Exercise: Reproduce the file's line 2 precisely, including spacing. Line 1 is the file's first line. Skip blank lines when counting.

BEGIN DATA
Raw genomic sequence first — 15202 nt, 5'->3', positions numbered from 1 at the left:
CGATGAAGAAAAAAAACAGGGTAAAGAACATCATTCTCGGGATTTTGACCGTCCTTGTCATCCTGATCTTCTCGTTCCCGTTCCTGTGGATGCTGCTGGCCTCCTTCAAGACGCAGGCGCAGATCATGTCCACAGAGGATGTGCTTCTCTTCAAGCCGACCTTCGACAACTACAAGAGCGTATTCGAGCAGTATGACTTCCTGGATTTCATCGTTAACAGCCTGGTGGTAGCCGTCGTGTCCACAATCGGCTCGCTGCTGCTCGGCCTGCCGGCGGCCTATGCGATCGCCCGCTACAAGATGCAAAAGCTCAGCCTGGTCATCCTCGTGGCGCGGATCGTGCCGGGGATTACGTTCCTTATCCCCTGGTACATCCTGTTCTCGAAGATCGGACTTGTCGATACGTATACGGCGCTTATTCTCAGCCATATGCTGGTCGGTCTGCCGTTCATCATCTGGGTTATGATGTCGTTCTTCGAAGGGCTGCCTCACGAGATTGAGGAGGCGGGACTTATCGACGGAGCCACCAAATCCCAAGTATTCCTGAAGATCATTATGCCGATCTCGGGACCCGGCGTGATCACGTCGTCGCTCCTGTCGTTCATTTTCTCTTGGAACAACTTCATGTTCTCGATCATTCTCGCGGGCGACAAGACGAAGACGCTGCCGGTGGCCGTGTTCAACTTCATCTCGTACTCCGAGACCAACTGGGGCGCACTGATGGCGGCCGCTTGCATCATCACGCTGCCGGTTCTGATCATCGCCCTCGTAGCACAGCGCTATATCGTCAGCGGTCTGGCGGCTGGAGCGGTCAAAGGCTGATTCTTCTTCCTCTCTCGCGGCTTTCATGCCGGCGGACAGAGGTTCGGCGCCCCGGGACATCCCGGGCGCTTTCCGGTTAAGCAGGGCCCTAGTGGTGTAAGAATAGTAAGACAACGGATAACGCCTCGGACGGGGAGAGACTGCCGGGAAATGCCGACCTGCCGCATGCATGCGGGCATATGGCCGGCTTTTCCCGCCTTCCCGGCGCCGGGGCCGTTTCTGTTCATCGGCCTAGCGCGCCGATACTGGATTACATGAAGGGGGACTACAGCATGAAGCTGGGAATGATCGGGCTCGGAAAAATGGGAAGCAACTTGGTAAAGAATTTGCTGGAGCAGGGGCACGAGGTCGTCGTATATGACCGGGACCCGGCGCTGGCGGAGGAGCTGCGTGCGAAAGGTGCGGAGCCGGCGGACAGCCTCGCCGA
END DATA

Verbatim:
CGATGAAGAAAAAAAACAGGGTAAAGAACATCATTCTCGGGATTTTGACCGTCCTTGTCATCCTGATCTTCTCGTTCCCGTTCCTGTGGATGCTGCTGGCCTCCTTCAAGACGCAGGCGCAGATCATGTCCACAGAGGATGTGCTTCTCTTCAAGCCGACCTTCGACAACTACAAGAGCGTATTCGAGCAGTATGACTTCCTGGATTTCATCGTTAACAGCCTGGTGGTAGCCGTCGTGTCCACAATCGGCTCGCTGCTGCTCGGCCTGCCGGCGGCCTATGCGATCGCCCGCTACAAGATGCAAAAGCTCAGCCTGGTCATCCTCGTGGCGCGGATCGTGCCGGGGATTACGTTCCTTATCCCCTGGTACATCCTGTTCTCGAAGATCGGACTTGTCGATACGTATACGGCGCTTATTCTCAGCCATATGCTGGTCGGTCTGCCGTTCATCATCTGGGTTATGATGTCGTTCTTCGAAGGGCTGCCTCACGAGATTGAGGAGGCGGGACTTATCGACGGAGCCACCAAATCCCAAGTATTCCTGAAGATCATTATGCCGATCTCGGGACCCGGCGTGATCACGTCGTCGCTCCTGTCGTTCATTTTCTCTTGGAACAACTTCATGTTCTCGATCATTCTCGCGGGCGACAAGACGAAGACGCTGCCGGTGGCCGTGTTCAACTTCATCTCGTACTCCGAGACCAACTGGGGCGCACTGATGGCGGCCGCTTGCATCATCACGCTGCCGGTTCTGATCATCGCCCTCGTAGCACAGCGCTATATCGTCAGCGGTCTGGCGGCTGGAGCGGTCAAAGGCTGATTCTTCTTCCTCTCTCGCGGCTTTCATGCCGGCGGACAGAGGTTCGGCGCCCCGGGACATCCCGGGCGCTTTCCGGTTAAGCAGGGCCCTAGTGGTGTAAGAATAGTAAGACAACGGATAACGCCTCGGACGGGGAGAGACTGCCGGGAAATGCCGACCTGCCGCATGCATGCGGGCATATGGCCGGCTTTTCCCGCCTTCCCGGCGCCGGGGCCGTTTCTGTTCATCGGCCTAGCGCGCCGATACTGGATTACATGAAGGGGGACTACAGCATGAAGCTGGGAATGATCGGGCTCGGAAAAATGGGAAGCAACTTGGTAAAGAATTTGCTGGAGCAGGGGCACGAGGTCGTCGTATATGACCGGGACCCGGCGCTGGCGGAGGAGCTGCGTGCGAAAGGTGCGGAGCCGGCGGACAGCCTCGCCGA